Who Shapes The Chicago Manual Of Style?
by Writing Workshops Org Admin
A year ago
The Chicago Manual of Style is accepted as the final authority on all things related to the written word. Questions about where to put a comma? What about those pesky hyphens and dashes? Citation headaches? Look it up and be enlightened!
But who exactly gets to decide the answers that are given in this hallowed text? And why should other editors and writers trust them? Of the countless editors in this country, only nine were asked to be on the Board of Directors for the most recent edition, released in 2017. Of course, other editorial staff also participate in the revisions. But that’s still a pretty small number considering the far-reaching influence of the Chicago Manual.
Its website provides a brief and interesting history of the CMOS. It began as a single sheet of guidelines in 1891 for the typesetters and related staff. It grew into a pamphlet and then into books that become increasingly longer with each edition. By the 1960s, it had firmly established itself as a cornerstone manual in the writing and publishing world.
For the first 100 years of its existence, CMOS editors didn’t call upon outside advisors for guidance during revisions. It was only in 2003, for the 15th edition, that they began this practice. Its editors found that, given the many changes occurring in written language with the advent of the internet, broader input was needed.
While its website doesn’t go into great detail about the nine members of the Board of Directors for the 17th edition, a simple search provides proof of their distinguished qualifications. Indeed, it’s easy to understand why they were asked to be advisors. Each brings a diversity of experience. The spectrum of publishing wisdom and knowledge provided by the members on the board is rich and varied. Of course, academic publishing is an important part, but popular publishing knowledge is not excluded. Medical publishing is also represented among its members, as are the needs of digital consumers.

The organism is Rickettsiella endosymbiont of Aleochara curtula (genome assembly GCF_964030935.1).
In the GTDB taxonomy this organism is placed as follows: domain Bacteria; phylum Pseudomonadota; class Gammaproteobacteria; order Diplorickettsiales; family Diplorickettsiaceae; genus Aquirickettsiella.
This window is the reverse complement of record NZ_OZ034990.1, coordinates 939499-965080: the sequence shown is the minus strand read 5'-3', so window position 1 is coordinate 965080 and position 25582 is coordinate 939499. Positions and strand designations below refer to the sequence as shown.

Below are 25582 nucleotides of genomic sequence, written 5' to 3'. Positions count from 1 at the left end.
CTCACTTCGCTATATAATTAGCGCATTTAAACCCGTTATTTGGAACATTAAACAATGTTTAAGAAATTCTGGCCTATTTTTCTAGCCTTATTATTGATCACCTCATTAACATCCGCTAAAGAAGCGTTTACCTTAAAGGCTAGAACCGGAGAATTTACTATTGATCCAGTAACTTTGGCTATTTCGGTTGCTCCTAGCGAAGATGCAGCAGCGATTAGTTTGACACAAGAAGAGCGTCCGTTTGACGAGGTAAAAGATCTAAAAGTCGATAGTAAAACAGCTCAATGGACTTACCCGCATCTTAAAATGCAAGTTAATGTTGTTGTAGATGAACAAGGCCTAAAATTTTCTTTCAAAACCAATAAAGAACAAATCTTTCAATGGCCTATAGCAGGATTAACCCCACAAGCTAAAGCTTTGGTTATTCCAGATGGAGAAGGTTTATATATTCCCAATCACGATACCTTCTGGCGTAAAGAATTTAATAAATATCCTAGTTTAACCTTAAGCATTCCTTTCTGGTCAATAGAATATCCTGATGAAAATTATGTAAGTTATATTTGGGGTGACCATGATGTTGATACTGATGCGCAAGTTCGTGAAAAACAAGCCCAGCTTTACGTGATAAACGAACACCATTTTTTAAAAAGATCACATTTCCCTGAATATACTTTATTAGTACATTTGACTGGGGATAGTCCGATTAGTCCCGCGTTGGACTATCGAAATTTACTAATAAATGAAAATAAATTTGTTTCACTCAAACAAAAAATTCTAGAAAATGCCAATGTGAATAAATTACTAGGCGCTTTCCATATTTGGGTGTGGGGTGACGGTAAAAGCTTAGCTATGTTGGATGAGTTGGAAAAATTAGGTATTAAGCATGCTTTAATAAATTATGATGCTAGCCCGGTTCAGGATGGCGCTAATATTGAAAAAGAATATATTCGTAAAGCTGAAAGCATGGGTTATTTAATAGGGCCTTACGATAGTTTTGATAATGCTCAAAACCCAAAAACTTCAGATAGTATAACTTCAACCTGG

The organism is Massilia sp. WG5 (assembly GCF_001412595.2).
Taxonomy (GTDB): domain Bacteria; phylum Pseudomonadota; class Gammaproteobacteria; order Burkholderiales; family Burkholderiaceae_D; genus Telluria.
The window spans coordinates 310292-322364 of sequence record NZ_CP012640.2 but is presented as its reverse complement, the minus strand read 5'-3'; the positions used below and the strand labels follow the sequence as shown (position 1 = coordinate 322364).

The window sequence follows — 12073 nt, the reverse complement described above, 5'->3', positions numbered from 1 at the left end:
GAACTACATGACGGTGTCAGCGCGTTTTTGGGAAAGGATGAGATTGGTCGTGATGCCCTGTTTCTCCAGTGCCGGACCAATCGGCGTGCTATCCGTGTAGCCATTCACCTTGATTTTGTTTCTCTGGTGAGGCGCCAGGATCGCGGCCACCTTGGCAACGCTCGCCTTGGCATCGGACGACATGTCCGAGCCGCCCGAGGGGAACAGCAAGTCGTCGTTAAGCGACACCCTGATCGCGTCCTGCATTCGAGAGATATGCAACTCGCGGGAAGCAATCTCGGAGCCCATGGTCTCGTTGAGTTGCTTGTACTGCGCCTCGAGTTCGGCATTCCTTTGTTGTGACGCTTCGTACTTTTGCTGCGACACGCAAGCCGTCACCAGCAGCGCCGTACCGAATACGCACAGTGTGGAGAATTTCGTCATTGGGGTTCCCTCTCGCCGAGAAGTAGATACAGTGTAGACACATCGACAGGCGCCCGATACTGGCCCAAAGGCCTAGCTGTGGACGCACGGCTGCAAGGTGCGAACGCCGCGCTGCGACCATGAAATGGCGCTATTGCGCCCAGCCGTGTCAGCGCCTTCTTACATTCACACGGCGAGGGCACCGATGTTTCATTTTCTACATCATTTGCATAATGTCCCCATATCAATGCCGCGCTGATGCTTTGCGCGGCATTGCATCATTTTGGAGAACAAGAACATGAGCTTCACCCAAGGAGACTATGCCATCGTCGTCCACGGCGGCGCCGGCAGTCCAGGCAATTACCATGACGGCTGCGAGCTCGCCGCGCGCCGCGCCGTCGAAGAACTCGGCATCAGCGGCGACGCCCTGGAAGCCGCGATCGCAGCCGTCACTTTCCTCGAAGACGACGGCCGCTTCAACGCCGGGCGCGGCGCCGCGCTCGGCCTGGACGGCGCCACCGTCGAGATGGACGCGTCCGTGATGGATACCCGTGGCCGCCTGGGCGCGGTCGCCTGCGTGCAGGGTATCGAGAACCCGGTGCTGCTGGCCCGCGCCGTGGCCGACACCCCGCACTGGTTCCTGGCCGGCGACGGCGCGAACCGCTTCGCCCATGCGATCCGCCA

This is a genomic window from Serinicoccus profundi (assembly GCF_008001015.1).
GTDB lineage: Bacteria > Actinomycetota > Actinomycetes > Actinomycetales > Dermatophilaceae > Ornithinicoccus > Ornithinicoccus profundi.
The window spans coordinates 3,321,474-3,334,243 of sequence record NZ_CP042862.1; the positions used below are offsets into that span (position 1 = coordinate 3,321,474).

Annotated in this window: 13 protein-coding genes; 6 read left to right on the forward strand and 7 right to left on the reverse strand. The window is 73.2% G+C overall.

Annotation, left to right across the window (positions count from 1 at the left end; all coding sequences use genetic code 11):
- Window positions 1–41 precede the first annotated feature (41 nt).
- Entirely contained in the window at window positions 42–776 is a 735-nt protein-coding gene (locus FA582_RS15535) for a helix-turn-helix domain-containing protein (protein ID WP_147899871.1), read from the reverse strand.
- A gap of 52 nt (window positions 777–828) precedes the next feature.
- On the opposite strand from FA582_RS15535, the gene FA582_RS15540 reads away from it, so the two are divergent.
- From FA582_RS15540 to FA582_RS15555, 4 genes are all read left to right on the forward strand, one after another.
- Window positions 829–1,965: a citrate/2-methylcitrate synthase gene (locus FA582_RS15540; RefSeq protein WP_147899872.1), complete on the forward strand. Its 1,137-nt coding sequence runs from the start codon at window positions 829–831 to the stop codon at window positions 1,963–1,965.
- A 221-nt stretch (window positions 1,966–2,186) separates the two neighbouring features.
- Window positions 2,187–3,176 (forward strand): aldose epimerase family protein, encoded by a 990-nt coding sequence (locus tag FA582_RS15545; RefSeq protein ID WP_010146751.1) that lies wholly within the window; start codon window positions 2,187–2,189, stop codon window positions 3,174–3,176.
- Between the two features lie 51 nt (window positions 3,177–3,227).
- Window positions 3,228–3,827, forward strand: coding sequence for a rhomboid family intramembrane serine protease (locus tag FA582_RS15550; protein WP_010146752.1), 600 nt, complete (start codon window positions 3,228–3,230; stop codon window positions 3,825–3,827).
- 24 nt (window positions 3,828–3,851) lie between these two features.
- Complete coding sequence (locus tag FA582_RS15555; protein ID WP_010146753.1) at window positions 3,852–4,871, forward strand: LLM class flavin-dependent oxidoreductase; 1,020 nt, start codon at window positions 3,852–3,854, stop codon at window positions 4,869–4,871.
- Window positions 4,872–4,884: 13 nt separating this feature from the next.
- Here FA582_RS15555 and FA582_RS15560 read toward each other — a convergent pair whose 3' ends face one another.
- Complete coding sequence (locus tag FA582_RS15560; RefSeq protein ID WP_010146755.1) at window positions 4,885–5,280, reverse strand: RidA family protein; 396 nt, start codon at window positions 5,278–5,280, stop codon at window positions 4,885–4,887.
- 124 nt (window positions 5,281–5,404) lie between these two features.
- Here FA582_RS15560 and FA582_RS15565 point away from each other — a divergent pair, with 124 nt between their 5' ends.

Shaye Areheart had a long, successful career as an editor and publisher, including at Alfred Knopf and Penguin Random House, Inc. She now directs the Columbia Publishing Course. Richard Brown had a long tenure at Georgetown University Press and recently moved to the University of South Carolina Press. Marilyn Campbell worked for decades at Rutgers University Press. Samuel Fanous is part of the English faculty at Oxford. Barbara Flanagan is a senior editor at Bedford/St. Martin’s. William Germano is an English professor at The Cooper Union with a number of impressive accomplishments and titles to his credit. Medical editing is represented by John E. Meunning of the New England Journal of Medicine and by Peter Olson of Sheridan Journal Services. Joshua Tallent, of Firebrand Technologies, represents the growing needs of digital publishing.
Quite notably, on its website, CMOS editors repeatedly state that requests, questions, and feedback from the public—especially those who write into their Q&A column—are also taken into account when they are working on revised editions. And this, perhaps, is the secret to its power. While input from academia is highly valued, so is the input of those who are interacting with the written word outside of the ivory tower and on the street, so to speak. Its board of directors offers stellar advice, but they aren’t the only ones who are given a voice.